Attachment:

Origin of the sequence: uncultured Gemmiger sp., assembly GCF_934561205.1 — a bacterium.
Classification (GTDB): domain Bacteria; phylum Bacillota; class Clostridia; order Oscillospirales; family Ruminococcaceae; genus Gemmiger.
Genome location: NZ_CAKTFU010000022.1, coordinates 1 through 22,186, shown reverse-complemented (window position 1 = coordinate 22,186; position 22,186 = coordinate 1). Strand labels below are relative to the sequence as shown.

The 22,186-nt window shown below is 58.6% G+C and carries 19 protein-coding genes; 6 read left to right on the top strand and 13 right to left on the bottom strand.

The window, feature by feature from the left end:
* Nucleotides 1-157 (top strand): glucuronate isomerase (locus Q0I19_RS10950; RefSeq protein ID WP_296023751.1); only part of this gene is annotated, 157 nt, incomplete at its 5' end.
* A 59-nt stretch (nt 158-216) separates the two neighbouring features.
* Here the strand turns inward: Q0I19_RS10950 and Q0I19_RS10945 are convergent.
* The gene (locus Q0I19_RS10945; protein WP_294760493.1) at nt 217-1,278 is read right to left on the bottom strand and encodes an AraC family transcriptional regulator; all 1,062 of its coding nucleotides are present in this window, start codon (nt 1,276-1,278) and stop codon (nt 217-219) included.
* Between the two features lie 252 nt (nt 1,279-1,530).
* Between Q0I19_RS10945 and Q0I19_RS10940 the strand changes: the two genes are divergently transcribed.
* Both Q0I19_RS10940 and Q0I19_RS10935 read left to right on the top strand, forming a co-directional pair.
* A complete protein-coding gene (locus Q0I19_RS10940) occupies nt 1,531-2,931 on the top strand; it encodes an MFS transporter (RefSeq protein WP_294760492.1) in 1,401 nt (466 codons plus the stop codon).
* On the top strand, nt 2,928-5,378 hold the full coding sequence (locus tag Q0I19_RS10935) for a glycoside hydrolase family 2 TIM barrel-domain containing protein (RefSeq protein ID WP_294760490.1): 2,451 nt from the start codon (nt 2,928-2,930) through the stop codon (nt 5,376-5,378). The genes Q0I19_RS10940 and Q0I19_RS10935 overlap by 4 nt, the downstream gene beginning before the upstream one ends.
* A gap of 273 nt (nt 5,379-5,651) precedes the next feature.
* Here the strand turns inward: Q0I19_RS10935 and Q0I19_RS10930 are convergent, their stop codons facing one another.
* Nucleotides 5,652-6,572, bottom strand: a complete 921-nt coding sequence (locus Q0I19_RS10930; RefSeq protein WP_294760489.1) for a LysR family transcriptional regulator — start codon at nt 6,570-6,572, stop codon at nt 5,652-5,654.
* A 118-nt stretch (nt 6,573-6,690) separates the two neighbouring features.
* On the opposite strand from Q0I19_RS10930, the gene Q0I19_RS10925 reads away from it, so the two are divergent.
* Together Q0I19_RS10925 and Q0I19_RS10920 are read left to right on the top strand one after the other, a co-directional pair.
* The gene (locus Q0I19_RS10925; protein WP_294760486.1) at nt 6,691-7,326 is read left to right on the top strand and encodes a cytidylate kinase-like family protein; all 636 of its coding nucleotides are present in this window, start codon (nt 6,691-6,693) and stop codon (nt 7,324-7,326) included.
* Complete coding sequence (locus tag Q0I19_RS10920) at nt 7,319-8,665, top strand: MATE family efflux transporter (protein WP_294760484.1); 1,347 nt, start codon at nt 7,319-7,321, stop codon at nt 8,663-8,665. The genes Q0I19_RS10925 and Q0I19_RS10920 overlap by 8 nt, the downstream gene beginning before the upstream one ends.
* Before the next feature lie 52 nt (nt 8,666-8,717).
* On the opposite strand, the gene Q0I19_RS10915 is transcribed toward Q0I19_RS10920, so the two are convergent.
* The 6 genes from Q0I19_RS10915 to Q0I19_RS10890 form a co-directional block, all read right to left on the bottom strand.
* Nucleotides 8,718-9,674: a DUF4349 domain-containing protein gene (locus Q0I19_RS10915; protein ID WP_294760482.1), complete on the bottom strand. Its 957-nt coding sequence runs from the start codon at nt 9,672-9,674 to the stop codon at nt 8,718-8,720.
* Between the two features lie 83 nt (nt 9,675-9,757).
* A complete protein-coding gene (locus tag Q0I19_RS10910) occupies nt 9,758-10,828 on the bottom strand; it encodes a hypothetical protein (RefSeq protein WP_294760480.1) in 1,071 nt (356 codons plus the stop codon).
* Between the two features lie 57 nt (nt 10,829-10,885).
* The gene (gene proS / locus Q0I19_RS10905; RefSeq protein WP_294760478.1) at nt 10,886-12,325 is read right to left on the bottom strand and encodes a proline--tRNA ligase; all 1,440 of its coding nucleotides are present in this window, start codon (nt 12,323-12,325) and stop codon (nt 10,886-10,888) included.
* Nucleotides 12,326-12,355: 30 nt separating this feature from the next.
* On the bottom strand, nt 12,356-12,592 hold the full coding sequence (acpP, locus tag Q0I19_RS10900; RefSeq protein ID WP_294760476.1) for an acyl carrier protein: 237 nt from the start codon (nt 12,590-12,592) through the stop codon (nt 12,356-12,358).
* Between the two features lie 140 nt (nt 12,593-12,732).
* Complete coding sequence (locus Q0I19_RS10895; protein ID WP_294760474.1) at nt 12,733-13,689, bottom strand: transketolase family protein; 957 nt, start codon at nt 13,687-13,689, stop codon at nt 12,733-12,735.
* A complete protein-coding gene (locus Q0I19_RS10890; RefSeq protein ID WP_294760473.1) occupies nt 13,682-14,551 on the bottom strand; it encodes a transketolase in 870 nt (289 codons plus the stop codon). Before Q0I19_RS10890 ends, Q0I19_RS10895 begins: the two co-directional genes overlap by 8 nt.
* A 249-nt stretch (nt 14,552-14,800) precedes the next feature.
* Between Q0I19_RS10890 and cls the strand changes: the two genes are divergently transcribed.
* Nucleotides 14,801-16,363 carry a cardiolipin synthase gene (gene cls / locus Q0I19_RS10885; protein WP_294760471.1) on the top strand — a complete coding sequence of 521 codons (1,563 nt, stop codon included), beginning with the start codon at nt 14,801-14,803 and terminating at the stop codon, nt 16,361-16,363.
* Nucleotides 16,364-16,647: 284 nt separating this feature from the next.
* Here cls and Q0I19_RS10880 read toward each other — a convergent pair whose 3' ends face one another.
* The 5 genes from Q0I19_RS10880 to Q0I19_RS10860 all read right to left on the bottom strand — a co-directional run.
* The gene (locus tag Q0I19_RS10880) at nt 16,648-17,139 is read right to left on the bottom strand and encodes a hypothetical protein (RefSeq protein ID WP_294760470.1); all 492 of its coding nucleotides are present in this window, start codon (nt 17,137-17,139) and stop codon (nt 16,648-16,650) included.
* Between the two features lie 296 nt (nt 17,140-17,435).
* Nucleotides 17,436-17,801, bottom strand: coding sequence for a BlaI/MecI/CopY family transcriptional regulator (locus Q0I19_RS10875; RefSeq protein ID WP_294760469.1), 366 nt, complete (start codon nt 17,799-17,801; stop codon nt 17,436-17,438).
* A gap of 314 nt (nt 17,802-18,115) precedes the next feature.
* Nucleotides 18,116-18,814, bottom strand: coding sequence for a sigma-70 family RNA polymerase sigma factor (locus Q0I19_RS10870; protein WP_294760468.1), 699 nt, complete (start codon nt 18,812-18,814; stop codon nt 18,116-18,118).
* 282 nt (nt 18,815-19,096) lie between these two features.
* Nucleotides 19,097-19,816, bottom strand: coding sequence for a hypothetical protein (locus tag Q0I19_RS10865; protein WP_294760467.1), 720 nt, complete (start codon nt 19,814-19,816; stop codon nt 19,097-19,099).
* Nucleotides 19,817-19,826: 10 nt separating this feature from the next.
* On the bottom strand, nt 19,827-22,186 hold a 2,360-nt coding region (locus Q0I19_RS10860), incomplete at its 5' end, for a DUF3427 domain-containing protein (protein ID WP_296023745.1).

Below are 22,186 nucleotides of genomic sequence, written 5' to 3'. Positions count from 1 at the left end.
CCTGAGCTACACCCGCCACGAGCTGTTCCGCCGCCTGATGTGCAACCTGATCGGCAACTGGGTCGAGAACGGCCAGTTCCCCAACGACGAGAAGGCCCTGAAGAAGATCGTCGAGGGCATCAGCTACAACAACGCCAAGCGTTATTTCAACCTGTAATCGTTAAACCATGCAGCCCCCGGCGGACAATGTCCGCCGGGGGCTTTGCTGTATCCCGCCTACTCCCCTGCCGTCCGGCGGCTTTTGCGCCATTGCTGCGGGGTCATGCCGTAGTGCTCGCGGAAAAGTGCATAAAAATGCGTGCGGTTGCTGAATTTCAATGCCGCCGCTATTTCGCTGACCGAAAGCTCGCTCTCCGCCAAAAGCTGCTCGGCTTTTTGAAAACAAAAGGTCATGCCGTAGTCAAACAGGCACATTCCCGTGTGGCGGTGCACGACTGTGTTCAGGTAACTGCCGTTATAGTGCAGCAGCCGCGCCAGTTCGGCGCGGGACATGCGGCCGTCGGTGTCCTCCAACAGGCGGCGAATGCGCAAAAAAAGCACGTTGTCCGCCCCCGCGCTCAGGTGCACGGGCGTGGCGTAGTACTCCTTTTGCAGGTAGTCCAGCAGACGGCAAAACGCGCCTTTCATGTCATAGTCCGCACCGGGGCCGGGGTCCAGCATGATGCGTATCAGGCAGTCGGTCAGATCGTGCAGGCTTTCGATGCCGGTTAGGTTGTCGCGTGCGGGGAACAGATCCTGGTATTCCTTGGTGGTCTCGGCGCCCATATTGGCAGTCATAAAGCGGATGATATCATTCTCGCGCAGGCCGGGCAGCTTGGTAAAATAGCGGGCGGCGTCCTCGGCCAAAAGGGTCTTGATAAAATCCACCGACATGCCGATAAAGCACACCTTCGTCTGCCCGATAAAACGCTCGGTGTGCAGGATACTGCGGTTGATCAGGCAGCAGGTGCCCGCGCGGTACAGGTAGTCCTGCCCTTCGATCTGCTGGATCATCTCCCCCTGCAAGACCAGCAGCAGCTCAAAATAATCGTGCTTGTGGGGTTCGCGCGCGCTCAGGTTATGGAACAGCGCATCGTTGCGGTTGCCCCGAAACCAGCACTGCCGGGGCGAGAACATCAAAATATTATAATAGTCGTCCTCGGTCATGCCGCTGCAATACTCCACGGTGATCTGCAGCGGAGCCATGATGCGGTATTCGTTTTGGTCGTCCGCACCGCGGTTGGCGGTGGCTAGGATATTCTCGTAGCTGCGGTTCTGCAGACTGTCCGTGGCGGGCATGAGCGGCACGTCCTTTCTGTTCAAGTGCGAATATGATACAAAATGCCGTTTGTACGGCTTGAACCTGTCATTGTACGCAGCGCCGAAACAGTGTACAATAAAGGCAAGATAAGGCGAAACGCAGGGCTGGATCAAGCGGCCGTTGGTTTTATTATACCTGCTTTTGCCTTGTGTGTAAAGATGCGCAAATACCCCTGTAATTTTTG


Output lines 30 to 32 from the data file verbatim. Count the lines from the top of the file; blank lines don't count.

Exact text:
* The gene (gene proS / locus Q0I19_RS10905; RefSeq protein WP_294760478.1) at nt 10,886-12,325 is read right to left on the bottom strand and encodes a proline--tRNA ligase; all 1,440 of its coding nucleotides are present in this window, start codon (nt 12,323-12,325) and stop codon (nt 10,886-10,888) included.
* Nucleotides 12,326-12,355: 30 nt separating this feature from the next.
* On the bottom strand, nt 12,356-12,592 hold the full coding sequence (acpP, locus tag Q0I19_RS10900; RefSeq protein ID WP_294760476.1) for an acyl carrier protein: 237 nt from the start codon (nt 12,590-12,592) through the stop codon (nt 12,356-12,358).